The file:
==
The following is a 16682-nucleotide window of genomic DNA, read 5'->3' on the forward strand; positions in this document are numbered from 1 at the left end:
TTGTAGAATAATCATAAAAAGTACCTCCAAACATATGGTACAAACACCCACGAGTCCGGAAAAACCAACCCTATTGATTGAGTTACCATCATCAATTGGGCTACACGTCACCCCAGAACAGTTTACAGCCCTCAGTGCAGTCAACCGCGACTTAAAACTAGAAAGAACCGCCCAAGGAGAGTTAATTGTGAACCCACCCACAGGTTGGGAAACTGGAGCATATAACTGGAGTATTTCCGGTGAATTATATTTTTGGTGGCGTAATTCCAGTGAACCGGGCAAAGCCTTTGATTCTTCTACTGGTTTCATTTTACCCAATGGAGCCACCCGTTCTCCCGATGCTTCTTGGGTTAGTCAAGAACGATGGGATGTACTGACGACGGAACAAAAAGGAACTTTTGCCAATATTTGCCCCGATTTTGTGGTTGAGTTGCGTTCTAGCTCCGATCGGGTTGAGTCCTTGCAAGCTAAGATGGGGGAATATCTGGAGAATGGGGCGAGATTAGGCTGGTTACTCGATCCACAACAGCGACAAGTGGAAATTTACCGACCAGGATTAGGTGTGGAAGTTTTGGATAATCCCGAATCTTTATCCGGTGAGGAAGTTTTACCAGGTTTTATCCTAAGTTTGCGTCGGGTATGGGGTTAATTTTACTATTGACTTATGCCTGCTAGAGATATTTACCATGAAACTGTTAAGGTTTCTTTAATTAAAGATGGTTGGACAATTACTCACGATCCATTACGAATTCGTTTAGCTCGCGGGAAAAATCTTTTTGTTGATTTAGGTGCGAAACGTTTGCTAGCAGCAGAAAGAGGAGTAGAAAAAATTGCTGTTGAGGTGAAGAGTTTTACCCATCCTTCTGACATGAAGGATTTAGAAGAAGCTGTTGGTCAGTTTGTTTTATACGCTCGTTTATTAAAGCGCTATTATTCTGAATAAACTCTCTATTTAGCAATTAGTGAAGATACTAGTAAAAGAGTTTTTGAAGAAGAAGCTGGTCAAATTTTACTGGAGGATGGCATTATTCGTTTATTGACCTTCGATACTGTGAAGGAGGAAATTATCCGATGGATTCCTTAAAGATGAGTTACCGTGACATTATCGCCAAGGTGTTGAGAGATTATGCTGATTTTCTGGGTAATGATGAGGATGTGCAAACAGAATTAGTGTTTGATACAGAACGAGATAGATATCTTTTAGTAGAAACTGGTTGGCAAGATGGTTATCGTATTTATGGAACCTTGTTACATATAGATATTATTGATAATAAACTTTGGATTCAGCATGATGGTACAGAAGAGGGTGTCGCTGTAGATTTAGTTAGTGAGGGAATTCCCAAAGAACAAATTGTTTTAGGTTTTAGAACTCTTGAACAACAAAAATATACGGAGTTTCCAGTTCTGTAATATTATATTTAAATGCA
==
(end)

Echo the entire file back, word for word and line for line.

The following is a 16682-nucleotide window of genomic DNA, read 5'->3' on the forward strand; positions in this document are numbered from 1 at the left end:
TTGTAGAATAATCATAAAAAGTACCTCCAAACATATGGTACAAACACCCACGAGTCCGGAAAAACCAACCCTATTGATTGAGTTACCATCATCAATTGGGCTACACGTCACCCCAGAACAGTTTACAGCCCTCAGTGCAGTCAACCGCGACTTAAAACTAGAAAGAACCGCCCAAGGAGAGTTAATTGTGAACCCACCCACAGGTTGGGAAACTGGAGCATATAACTGGAGTATTTCCGGTGAATTATATTTTTGGTGGCGTAATTCCAGTGAACCGGGCAAAGCCTTTGATTCTTCTACTGGTTTCATTTTACCCAATGGAGCCACCCGTTCTCCCGATGCTTCTTGGGTTAGTCAAGAACGATGGGATGTACTGACGACGGAACAAAAAGGAACTTTTGCCAATATTTGCCCCGATTTTGTGGTTGAGTTGCGTTCTAGCTCCGATCGGGTTGAGTCCTTGCAAGCTAAGATGGGGGAATATCTGGAGAATGGGGCGAGATTAGGCTGGTTACTCGATCCACAACAGCGACAAGTGGAAATTTACCGACCAGGATTAGGTGTGGAAGTTTTGGATAATCCCGAATCTTTATCCGGTGAGGAAGTTTTACCAGGTTTTATCCTAAGTTTGCGTCGGGTATGGGGTTAATTTTACTATTGACTTATGCCTGCTAGAGATATTTACCATGAAACTGTTAAGGTTTCTTTAATTAAAGATGGTTGGACAATTACTCACGATCCATTACGAATTCGTTTAGCTCGCGGGAAAAATCTTTTTGTTGATTTAGGTGCGAAACGTTTGCTAGCAGCAGAAAGAGGAGTAGAAAAAATTGCTGTTGAGGTGAAGAGTTTTACCCATCCTTCTGACATGAAGGATTTAGAAGAAGCTGTTGGTCAGTTTGTTTTATACGCTCGTTTATTAAAGCGCTATTATTCTGAATAAACTCTCTATTTAGCAATTAGTGAAGATACTAGTAAAAGAGTTTTTGAAGAAGAAGCTGGTCAAATTTTACTGGAGGATGGCATTATTCGTTTATTGACCTTCGATACTGTGAAGGAGGAAATTATCCGATGGATTCCTTAAAGATGAGTTACCGTGACATTATCGCCAAGGTGTTGAGAGATTATGCTGATTTTCTGGGTAATGATGAGGATGTGCAAACAGAATTAGTGTTTGATACAGAACGAGATAGATATCTTTTAGTAGAAACTGGTTGGCAAGATGGTTATCGTATTTATGGAACCTTGTTACATATAGATATTATTGATAATAAACTTTGGATTCAGCATGATGGTACAGAAGAGGGTGTCGCTGTAGATTTAGTTAGTGAGGGAATTCCCAAAGAACAAATTGTTTTAGGTTTTAGAACTCTTGAACAACAAAAATATACGGAGTTTCCAGTTCTGTAATATTATATTTAAATGCA